Luckily I have a programmable slow cooker, so I could set it on high for 4 hours, and then it automatically switches to “keep warm” setting so it doesn’t burn. It was a perfect meal for a chilly fall evening. I love that it is just starting to turn kind-of-cold now.

Friday:

Breakfast – I bought a pack of white corn tortillas with the idea to make quick breakfast burritos this week. They were delicious, but the tortillas fall apart and are way too flaky to eat in a car. Flour tortillas from now on.

Lunch – Beet and Goat Cheese Salad with a coworker. I did spend about $7, but this is my first lunch out all month, and the salad was really delicious. No regrets.

Dinner – Burritos, because there is never a bad day for a burrito.

Snack – chocolate peanut butter granola bar

The Weekend

This weekend is pretty exciting, we have a housewarming for a neighbor on Friday and will take a bottle of red wine over to say welcome to the ‘hood. They are about our age, so I’m hoping for a future friendship there. We got invited because I am the only one who has come to say hi since they moved in! It pays to be friendly.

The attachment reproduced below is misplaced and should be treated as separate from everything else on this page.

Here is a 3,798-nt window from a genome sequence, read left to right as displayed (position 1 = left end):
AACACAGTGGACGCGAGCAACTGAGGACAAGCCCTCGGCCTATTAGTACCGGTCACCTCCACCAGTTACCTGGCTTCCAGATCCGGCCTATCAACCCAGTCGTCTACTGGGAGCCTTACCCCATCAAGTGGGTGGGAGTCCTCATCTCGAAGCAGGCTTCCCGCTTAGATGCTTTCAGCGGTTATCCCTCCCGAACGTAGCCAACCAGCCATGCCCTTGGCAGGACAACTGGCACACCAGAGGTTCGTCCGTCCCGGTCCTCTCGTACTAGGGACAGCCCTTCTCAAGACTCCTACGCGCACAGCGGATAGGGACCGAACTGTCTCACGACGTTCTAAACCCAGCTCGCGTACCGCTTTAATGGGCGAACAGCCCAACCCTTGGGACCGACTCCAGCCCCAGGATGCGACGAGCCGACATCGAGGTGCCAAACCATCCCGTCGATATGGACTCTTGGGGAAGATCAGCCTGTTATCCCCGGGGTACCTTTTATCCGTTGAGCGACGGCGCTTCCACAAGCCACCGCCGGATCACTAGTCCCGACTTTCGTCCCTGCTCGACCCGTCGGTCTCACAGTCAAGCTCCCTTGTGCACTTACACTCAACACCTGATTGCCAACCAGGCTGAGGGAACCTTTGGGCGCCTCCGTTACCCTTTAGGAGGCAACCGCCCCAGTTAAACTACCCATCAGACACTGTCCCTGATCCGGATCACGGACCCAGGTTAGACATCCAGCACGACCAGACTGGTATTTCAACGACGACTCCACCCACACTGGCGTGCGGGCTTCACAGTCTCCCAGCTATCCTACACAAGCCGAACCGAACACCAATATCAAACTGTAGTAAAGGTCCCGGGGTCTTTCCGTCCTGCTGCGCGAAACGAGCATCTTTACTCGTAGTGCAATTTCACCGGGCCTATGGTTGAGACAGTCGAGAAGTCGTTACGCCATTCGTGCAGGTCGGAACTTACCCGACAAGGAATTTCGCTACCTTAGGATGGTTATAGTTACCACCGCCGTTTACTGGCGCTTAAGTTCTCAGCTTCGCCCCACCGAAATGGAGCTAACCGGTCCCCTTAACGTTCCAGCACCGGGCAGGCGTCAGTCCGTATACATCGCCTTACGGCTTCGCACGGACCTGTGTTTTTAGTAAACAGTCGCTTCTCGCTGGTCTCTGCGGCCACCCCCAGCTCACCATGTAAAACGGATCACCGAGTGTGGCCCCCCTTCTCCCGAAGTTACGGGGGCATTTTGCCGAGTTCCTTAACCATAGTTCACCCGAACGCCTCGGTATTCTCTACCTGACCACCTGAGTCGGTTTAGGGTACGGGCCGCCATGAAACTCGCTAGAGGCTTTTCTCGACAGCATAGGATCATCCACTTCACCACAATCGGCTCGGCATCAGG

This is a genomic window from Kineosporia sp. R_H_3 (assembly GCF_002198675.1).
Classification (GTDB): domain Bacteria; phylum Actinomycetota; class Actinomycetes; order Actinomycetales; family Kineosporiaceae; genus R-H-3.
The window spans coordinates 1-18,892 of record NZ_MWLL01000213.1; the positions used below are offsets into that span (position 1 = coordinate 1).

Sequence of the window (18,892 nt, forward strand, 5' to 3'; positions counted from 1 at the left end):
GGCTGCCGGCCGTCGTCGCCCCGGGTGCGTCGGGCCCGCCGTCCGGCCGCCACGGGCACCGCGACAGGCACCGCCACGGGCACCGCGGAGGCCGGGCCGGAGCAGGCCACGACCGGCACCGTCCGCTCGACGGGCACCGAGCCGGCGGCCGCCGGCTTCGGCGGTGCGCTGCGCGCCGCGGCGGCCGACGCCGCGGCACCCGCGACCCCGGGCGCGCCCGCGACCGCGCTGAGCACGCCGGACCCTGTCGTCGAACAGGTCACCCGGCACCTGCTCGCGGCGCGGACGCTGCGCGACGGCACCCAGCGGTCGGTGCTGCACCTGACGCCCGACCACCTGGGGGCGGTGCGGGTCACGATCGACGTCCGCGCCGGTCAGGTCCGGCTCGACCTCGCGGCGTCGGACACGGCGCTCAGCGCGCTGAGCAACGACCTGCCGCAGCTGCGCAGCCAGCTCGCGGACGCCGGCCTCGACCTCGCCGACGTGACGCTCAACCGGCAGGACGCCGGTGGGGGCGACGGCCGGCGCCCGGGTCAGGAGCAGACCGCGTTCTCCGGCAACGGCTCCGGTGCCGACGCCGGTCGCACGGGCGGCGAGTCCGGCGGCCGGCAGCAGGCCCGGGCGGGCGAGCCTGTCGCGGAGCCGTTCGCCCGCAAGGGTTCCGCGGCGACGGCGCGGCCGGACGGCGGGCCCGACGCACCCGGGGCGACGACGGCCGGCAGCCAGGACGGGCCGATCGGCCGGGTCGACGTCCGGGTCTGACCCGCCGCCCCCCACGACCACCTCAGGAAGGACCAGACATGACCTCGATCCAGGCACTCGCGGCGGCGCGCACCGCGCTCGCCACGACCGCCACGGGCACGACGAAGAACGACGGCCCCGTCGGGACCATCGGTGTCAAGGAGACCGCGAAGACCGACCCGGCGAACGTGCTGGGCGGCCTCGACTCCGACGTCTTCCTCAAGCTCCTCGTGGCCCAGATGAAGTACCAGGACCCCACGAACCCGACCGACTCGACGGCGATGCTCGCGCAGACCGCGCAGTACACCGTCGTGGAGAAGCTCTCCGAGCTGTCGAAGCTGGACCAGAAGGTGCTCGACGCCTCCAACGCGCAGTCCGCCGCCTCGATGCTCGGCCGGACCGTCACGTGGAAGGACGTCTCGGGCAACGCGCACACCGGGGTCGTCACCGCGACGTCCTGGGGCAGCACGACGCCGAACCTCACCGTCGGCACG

Saturday is the NC Wine Festival in Raleigh! There will be 36 wineries, all from North Carolina, and all tasting is included. There will be food places too I believe, but you probably have to pay. We plan to have a big lunch, and hydrate well prior to going. The tickets were my 1-year ‘paper anniversary’ gift.  🙂

And then Sunday will be recovery and chores. Sleeping in, raking leaves, doing dishes and laundry. You know, all the fun adulting things you have to do. But probably a healthy dose of video games thrown in too.

Food Total: $63.85

This week I am quite pleased with groceries, especially since I was going for super healthy and lots of produce. Most people see winter as the time to gain a little “insulation”, but since we have plans for the holidays which may involve a swimsuit, I’m actually cracking down on my diet, meaning even more produce than normal, and hopefully lower volumes of carbs and dairy. We will see how the next few months go.